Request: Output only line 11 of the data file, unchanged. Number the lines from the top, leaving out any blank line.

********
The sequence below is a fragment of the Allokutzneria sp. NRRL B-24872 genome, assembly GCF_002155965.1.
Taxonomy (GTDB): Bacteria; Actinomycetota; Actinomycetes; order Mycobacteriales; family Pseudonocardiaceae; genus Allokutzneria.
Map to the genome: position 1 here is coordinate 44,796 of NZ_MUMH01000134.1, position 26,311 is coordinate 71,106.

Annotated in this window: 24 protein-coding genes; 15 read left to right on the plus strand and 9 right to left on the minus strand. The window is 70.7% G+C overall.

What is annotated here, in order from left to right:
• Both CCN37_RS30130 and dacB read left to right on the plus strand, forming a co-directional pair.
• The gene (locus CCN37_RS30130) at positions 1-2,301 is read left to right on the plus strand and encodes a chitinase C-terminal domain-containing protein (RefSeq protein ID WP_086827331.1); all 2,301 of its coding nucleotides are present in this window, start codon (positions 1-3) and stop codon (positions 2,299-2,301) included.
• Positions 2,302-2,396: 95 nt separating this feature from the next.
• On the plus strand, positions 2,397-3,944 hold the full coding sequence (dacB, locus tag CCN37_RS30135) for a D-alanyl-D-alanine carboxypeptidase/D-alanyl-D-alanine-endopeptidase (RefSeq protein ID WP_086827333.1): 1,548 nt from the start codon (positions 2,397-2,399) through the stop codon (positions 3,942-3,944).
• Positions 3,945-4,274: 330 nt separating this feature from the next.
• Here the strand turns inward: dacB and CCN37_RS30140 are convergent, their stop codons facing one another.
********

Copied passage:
• Here the strand turns inward: dacB and CCN37_RS30140 are convergent, their stop codons facing one another.